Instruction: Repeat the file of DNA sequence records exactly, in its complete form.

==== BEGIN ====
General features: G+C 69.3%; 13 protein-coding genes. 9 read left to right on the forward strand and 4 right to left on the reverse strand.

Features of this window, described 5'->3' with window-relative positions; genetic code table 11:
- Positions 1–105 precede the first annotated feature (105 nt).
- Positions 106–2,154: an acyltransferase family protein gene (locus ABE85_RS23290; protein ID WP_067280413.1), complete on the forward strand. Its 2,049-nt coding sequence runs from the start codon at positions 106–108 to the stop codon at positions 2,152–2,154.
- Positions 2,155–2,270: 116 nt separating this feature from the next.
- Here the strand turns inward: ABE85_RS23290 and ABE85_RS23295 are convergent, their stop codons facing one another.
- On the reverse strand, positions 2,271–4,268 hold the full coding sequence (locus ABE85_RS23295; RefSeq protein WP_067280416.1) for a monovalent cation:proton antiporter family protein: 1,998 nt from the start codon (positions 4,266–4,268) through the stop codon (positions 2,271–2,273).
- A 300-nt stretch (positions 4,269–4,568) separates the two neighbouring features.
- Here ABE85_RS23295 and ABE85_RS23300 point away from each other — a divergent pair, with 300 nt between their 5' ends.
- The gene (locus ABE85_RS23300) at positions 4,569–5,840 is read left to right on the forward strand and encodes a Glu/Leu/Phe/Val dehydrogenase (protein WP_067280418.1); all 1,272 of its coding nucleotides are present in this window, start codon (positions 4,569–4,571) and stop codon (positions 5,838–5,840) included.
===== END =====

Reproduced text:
General features: G+C 69.3%; 13 protein-coding genes. 9 read left to right on the forward strand and 4 right to left on the reverse strand.

Features of this window, described 5'->3' with window-relative positions; genetic code table 11:
- Positions 1–105 precede the first annotated feature (105 nt).
- Positions 106–2,154: an acyltransferase family protein gene (locus ABE85_RS23290; protein ID WP_067280413.1), complete on the forward strand. Its 2,049-nt coding sequence runs from the start codon at positions 106–108 to the stop codon at positions 2,152–2,154.
- Positions 2,155–2,270: 116 nt separating this feature from the next.
- Here the strand turns inward: ABE85_RS23290 and ABE85_RS23295 are convergent, their stop codons facing one another.
- On the reverse strand, positions 2,271–4,268 hold the full coding sequence (locus ABE85_RS23295; RefSeq protein WP_067280416.1) for a monovalent cation:proton antiporter family protein: 1,998 nt from the start codon (positions 4,266–4,268) through the stop codon (positions 2,271–2,273).
- A 300-nt stretch (positions 4,269–4,568) separates the two neighbouring features.
- Here ABE85_RS23295 and ABE85_RS23300 point away from each other — a divergent pair, with 300 nt between their 5' ends.
- The gene (locus ABE85_RS23300) at positions 4,569–5,840 is read left to right on the forward strand and encodes a Glu/Leu/Phe/Val dehydrogenase (protein WP_067280418.1); all 1,272 of its coding nucleotides are present in this window, start codon (positions 4,569–4,571) and stop codon (positions 5,838–5,840) included.